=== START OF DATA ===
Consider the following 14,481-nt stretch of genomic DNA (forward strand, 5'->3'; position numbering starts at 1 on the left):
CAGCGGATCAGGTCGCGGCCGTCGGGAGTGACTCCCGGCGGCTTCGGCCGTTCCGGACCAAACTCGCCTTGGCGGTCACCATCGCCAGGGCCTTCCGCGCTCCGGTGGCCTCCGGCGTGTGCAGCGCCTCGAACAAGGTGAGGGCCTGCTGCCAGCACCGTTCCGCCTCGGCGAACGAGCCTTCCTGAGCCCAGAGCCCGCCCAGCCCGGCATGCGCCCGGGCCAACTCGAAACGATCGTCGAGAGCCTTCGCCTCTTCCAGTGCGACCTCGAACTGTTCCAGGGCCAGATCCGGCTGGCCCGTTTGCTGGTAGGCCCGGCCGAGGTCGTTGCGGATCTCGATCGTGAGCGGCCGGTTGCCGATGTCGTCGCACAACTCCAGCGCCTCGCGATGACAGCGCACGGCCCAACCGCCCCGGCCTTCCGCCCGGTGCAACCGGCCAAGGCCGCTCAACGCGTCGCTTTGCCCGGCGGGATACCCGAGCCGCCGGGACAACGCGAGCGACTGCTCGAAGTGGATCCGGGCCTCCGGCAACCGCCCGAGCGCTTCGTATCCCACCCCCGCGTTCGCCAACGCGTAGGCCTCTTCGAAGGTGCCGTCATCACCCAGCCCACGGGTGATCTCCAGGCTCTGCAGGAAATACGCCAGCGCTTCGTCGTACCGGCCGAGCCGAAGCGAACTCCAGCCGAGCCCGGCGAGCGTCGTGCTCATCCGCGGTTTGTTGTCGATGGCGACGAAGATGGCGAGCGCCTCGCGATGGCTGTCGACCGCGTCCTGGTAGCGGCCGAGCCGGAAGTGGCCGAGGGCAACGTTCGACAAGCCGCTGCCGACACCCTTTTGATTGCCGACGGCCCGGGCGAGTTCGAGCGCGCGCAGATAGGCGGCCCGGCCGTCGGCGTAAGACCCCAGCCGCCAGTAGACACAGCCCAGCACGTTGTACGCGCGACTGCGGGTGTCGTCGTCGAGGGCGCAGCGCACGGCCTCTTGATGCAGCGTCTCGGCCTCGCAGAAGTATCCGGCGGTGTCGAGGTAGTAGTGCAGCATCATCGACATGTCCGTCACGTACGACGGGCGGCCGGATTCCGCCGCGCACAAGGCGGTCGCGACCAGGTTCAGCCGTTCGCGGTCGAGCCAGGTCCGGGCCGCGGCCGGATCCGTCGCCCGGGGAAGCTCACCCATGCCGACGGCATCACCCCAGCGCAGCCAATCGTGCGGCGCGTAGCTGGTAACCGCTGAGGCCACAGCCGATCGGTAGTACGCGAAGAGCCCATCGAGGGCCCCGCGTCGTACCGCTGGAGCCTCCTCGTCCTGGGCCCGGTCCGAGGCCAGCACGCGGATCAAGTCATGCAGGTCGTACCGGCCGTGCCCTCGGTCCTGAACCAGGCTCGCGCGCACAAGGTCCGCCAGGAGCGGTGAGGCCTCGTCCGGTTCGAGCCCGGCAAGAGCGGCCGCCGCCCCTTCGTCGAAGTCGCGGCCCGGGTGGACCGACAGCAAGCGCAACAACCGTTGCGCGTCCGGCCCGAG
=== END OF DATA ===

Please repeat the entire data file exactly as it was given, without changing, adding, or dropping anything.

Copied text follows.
Consider the following 14,481-nt stretch of genomic DNA (forward strand, 5'->3'; position numbering starts at 1 on the left):
CAGCGGATCAGGTCGCGGCCGTCGGGAGTGACTCCCGGCGGCTTCGGCCGTTCCGGACCAAACTCGCCTTGGCGGTCACCATCGCCAGGGCCTTCCGCGCTCCGGTGGCCTCCGGCGTGTGCAGCGCCTCGAACAAGGTGAGGGCCTGCTGCCAGCACCGTTCCGCCTCGGCGAACGAGCCTTCCTGAGCCCAGAGCCCGCCCAGCCCGGCATGCGCCCGGGCCAACTCGAAACGATCGTCGAGAGCCTTCGCCTCTTCCAGTGCGACCTCGAACTGTTCCAGGGCCAGATCCGGCTGGCCCGTTTGCTGGTAGGCCCGGCCGAGGTCGTTGCGGATCTCGATCGTGAGCGGCCGGTTGCCGATGTCGTCGCACAACTCCAGCGCCTCGCGATGACAGCGCACGGCCCAACCGCCCCGGCCTTCCGCCCGGTGCAACCGGCCAAGGCCGCTCAACGCGTCGCTTTGCCCGGCGGGATACCCGAGCCGCCGGGACAACGCGAGCGACTGCTCGAAGTGGATCCGGGCCTCCGGCAACCGCCCGAGCGCTTCGTATCCCACCCCCGCGTTCGCCAACGCGTAGGCCTCTTCGAAGGTGCCGTCATCACCCAGCCCACGGGTGATCTCCAGGCTCTGCAGGAAATACGCCAGCGCTTCGTCGTACCGGCCGAGCCGAAGCGAACTCCAGCCGAGCCCGGCGAGCGTCGTGCTCATCCGCGGTTTGTTGTCGATGGCGACGAAGATGGCGAGCGCCTCGCGATGGCTGTCGACCGCGTCCTGGTAGCGGCCGAGCCGGAAGTGGCCGAGGGCAACGTTCGACAAGCCGCTGCCGACACCCTTTTGATTGCCGACGGCCCGGGCGAGTTCGAGCGCGCGCAGATAGGCGGCCCGGCCGTCGGCGTAAGACCCCAGCCGCCAGTAGACACAGCCCAGCACGTTGTACGCGCGACTGCGGGTGTCGTCGTCGAGGGCGCAGCGCACGGCCTCTTGATGCAGCGTCTCGGCCTCGCAGAAGTATCCGGCGGTGTCGAGGTAGTAGTGCAGCATCATCGACATGTCCGTCACGTACGACGGGCGGCCGGATTCCGCCGCGCACAAGGCGGTCGCGACCAGGTTCAGCCGTTCGCGGTCGAGCCAGGTCCGGGCCGCGGCCGGATCCGTCGCCCGGGGAAGCTCACCCATGCCGACGGCATCACCCCAGCGCAGCCAATCGTGCGGCGCGTAGCTGGTAACCGCTGAGGCCACAGCCGATCGGTAGTACGCGAAGAGCCCATCGAGGGCCCCGCGTCGTACCGCTGGAGCCTCCTCGTCCTGGGCCCGGTCCGAGGCCAGCACGCGGATCAAGTCATGCAGGTCGTACCGGCCGTGCCCTCGGTCCTGAACCAGGCTCGCGCGCACAAGGTCCGCCAGGAGCGGTGAGGCCTCGTCCGGTTCGAGCCCGGCAAGAGCGGCCGCCGCCCCTTCGTCGAAGTCGCGGCCCGGGTGGACCGACAGCAAGCGCAACAACCGTTGCGCGTCCGGCCCGAG